Student Work

Studies of spore-like cells


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The basic behavior and identity of recently discovered "spore-like cells" were studied. New ways of isolating and differentiating relatively relatively pure samples of spore-like cells were developed. They were found to be located both in the extracellular matrix as well as inside of cells. Spore-like cells from seven different species ranging from invertebrates to mammals were studied. New developmental pathways seems to have been discovered. Spore-like cells from frozen neural tissue were grown and differentiated into nerve cells. Electrically active Aplysia nerve cells that fired spontaneously and developed complex and organized neural networks in vitro were grown from spore-like cells. The electrophysical characteristics including the action potentials of these cells was studied. Neural tissue grown from spore-like cells from other species including mammals also seemed to develop neural networks in vitro. Spore-like cells were found to develop support structures for cells in vitro, and also appeared to exchange DNA between themselves, including spore-like cells from different species. Heart, kidney, and liver tissues were also grown to some degree from spore-like cells in vitro.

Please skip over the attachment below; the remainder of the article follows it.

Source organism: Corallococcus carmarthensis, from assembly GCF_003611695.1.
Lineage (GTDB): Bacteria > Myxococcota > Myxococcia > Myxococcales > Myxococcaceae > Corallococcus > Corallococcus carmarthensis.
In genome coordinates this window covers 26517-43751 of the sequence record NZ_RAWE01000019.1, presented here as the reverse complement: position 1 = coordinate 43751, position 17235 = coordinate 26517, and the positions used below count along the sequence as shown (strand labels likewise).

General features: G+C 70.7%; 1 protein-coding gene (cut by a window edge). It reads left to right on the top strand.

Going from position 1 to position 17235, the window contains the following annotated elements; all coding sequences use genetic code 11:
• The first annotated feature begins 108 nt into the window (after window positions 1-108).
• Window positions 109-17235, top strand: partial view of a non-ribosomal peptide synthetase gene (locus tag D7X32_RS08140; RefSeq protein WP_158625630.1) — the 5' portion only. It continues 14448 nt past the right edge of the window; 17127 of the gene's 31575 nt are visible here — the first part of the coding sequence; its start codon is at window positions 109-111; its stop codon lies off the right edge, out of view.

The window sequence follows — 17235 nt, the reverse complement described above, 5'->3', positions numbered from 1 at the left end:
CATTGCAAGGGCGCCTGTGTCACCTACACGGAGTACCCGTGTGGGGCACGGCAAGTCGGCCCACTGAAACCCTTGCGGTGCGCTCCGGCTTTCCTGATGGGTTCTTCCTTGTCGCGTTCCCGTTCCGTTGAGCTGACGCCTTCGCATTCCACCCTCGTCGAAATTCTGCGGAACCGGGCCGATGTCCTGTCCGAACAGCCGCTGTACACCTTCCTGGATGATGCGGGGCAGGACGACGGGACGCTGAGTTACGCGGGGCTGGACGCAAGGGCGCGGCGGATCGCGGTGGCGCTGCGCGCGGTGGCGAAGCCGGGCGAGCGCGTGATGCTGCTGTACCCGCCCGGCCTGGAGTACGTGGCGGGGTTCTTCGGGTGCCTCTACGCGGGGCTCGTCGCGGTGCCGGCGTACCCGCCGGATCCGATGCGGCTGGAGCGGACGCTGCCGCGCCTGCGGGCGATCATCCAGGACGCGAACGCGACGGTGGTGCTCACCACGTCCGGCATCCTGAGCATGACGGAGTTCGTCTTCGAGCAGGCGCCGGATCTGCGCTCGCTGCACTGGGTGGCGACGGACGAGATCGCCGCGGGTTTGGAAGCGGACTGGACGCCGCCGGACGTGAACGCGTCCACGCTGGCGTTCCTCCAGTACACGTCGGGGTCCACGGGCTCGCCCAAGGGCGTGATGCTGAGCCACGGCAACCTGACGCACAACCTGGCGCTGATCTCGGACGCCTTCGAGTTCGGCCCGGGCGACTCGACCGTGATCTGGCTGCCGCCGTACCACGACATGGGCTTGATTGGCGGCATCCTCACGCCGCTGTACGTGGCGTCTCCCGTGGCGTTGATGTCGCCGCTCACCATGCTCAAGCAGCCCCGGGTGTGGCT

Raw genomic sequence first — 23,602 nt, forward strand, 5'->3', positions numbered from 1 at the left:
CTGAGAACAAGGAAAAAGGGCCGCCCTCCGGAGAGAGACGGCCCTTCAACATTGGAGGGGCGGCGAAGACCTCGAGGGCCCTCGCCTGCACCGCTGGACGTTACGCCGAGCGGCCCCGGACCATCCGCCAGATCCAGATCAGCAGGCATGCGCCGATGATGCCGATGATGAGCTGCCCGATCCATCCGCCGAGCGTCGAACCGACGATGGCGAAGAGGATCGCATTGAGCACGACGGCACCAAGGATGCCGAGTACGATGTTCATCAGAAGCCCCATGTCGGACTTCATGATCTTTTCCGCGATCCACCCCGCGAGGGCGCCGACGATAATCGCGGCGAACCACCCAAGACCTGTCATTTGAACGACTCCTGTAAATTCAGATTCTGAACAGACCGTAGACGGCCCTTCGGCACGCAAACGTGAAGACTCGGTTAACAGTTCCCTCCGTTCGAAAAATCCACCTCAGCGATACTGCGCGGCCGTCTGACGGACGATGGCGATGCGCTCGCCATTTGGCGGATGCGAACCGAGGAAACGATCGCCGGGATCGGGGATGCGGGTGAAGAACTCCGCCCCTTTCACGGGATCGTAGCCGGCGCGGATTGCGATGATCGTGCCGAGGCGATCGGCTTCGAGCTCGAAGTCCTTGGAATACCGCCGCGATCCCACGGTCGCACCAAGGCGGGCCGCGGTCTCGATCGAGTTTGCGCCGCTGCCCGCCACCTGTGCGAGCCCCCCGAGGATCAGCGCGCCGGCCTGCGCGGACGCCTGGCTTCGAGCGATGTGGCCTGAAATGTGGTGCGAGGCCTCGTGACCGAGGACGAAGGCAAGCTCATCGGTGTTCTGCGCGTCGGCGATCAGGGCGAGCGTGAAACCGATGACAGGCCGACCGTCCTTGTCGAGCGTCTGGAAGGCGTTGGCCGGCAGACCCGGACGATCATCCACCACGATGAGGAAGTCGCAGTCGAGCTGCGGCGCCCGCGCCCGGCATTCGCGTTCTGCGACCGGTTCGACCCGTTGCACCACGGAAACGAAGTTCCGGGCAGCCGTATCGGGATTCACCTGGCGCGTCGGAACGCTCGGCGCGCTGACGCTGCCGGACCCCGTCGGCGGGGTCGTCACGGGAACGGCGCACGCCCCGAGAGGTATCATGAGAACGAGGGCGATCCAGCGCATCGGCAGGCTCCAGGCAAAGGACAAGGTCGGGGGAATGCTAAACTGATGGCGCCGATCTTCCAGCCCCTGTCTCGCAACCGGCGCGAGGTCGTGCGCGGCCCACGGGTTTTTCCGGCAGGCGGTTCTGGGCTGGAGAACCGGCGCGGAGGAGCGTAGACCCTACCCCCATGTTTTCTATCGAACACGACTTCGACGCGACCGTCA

• This report represents the work of one or more WPI undergraduate students submitted to the faculty as evidence of completion of a degree requirement. WPI routinely publishes these reports on its website without editorial or peer review.
  • 02D319M
  • 2002
Date created
  • 2002-01-01
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